A federal court on Wednesday struck down two provisions of the Patriot Act dealing with searches and intelligence gathering, saying they violate the Fourth Amendment protection against unreasonable searches and seizures with regard to criminal prosecutions.
Brandon Mayfield, left, and public defender Steven Wax tell of the dismissal of the case against Mayfield in 2004.
“It is critical that we, as a democratic nation, pay close attention to traditional Fourth Amendment principles,” wrote Judge Ann Aiken of the U.S. District Court for the District of Oregon in her 44-page decision. “The Fourth Amendment has served this nation well for 220 years, through many other perils.”
The Foreign Intelligence Surveillance Court of Review, set up to review wiretap applications in intelligence cases under the Foreign Intelligence Surveillance Act, or FISA, “holds that the Constitution need not control the conduct of criminal surveillance in the United States,” Aiken wrote.
“In place of the Fourth Amendment, the people are expected to defer to the executive branch and its representation that it will authorize such surveillance only when appropriate.”
The government “is asking this court to, in essence, amend the Bill of Rights, by giving it an interpretation that would deprive it of any real meaning. The court declines to do so,” Aiken said.
The Justice Department was reviewing the decision, said spokesman Dean Boyd.
The ruling was a response to a lawsuit filed against the federal government by Brandon Mayfield, a Portland, Oregon, attorney who was wrongly arrested for alleged involvement in the 2004 Madrid train bombings.
The federal government later apologized to Mayfield and settled part of Mayfield’s lawsuit for $2 million. But Mayfield was permitted to keep pursuing the portions of his lawsuit challenging the constitutionality of the Patriot Act.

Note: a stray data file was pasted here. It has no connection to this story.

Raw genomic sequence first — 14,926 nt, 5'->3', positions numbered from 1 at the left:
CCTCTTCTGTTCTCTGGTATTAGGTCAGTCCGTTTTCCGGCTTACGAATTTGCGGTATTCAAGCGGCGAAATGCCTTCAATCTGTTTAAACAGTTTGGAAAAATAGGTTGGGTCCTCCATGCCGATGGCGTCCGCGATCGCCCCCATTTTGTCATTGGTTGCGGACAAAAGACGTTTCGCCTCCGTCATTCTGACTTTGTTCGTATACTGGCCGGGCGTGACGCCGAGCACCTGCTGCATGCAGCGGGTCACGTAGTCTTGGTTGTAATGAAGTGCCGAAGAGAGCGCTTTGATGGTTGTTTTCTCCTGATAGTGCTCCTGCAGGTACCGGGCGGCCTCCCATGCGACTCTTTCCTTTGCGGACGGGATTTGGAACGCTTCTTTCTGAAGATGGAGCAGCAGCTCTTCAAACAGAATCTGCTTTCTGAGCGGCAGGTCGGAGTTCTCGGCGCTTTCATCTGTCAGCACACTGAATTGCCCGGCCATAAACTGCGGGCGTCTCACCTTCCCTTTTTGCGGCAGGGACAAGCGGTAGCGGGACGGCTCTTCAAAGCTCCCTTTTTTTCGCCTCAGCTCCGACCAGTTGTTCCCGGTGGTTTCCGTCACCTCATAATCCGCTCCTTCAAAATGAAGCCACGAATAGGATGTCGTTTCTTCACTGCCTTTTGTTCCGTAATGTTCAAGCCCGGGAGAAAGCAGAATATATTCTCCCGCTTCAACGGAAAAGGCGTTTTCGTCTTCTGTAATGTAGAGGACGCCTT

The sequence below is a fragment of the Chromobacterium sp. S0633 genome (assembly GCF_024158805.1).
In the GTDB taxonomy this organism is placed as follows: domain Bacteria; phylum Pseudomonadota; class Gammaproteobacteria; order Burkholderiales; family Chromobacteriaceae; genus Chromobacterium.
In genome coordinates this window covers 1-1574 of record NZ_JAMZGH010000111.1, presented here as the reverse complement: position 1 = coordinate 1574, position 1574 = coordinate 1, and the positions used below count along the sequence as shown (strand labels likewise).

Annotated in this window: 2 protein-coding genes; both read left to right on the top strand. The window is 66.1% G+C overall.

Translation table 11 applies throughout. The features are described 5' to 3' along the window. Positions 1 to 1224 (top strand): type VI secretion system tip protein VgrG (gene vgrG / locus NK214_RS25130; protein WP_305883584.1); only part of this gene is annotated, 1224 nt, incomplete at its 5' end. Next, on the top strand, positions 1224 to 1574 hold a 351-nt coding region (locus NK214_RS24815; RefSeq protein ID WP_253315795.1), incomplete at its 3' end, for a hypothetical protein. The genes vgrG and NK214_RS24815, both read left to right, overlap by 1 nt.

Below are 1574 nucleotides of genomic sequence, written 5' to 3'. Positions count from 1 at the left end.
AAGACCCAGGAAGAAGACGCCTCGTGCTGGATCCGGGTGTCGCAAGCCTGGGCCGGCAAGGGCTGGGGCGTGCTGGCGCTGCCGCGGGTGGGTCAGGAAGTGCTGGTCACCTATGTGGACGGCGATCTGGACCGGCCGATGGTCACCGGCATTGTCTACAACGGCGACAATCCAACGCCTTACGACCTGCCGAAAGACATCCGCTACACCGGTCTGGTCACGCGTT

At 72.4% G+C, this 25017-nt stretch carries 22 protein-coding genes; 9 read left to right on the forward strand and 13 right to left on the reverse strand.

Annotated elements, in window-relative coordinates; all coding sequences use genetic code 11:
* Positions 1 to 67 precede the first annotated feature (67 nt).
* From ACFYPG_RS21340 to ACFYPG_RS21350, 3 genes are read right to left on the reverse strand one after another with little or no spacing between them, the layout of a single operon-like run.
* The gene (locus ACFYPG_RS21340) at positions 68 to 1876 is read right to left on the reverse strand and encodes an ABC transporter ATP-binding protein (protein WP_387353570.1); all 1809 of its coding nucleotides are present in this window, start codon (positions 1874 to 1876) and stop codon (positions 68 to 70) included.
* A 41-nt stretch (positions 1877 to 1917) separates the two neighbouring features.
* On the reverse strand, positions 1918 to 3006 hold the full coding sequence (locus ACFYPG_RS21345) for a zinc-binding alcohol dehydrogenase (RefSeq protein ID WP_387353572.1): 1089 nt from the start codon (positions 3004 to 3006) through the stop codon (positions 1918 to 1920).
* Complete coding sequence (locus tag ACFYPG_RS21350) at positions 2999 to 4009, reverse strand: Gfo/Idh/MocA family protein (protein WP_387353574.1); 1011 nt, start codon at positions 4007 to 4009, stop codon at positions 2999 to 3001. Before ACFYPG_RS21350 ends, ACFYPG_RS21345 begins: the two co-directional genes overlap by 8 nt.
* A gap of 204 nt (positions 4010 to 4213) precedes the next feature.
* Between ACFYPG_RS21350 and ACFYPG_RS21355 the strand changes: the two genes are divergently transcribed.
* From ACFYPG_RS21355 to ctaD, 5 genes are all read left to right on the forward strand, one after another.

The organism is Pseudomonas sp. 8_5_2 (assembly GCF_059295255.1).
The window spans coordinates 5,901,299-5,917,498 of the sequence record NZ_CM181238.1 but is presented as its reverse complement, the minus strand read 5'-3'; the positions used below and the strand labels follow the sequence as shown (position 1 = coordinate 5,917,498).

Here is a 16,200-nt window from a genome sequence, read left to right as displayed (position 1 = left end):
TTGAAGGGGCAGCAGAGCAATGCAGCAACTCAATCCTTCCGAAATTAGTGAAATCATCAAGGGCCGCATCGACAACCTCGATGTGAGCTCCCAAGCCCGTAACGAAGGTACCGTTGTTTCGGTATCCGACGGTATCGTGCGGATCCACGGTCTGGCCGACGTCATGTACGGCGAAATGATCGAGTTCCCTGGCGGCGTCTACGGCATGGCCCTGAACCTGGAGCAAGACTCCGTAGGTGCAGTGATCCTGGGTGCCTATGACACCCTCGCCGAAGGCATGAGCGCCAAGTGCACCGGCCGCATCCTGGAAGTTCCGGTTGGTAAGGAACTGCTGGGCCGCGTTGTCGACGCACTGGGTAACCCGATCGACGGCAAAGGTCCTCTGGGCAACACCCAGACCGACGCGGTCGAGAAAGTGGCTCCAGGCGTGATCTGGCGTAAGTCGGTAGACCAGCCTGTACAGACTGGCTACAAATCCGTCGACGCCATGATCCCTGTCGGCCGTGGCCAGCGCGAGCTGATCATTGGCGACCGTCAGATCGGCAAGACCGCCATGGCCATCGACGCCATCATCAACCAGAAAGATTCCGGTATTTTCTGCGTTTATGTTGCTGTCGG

Mayfield claimed in the suit that his home and law offices were secretly broken into by the FBI, his clients’ files at his office were searched, his business and personal computers were secretly copied, his telephone was wiretapped and his home was bugged.
Mayfield said he was “excited and happy” with the ruling.
“This, to me, is not so much personal,” he said. “I think it’s just the right thing to do. It was the right thing to continue to challenge the constitutionality of the Patriot Act.”
“This is an example of the judicial branch doing what it should do, and that’s to be a check and balance for the legislative and executive branch of government,” he said. “I feel wonderful today, because the Fourth Amendment has been restored to its rightful place, and the balance between liberty and security is balanced again.”
Mayfield’s attorneys — Gerry Spence, Elden Rosenthal and Michelle Longer Eder — lauded the ruling.
“Judge Aiken, in striking down the challenged provisions of the Patriot Act, has upheld both the tradition of judicial independence and our nation’s most cherished principle of the right to be secure in one’s own home,” they said in a written statement. “We are relieved that the Bill of Rights can be honored and preserved even in times of perceived crisis.”
Aiken ruled that FISA, as amended by the Patriot Act, permits the government to conduct surveillance and searches targeting Americans without satisfying the probable-cause standard in the Fourth Amendment.
“Prior to the amendments [to FISA], the three branches of government operated with thoughtful and deliberate checks and balances — a principle upon which our nation was founded,” Aiken wrote.
But the Patriot Act, she said, eliminated “the constitutionally required interplay between executive action, judicial decision and Congressional enactment.”
“For over 200 years, this nation has adhered to the rule of law — with unparalleled success. A shift to a nation based on extra-constitutional authority is prohibited, as well as ill-advised,” she wrote.
Aiken noted that FISA does not require that the subject of a search be notified, although the Fourth Amendment ordinarily does. In addition, she said, the Fourth Amendment requires particularity — authorities seeking a search warrant, for example, must list what they are looking for and where they are looking for it.
Named to the bench in 1997 by President Clinton, Aiken is considered one of the more liberal judges on the federal bench in Oregon.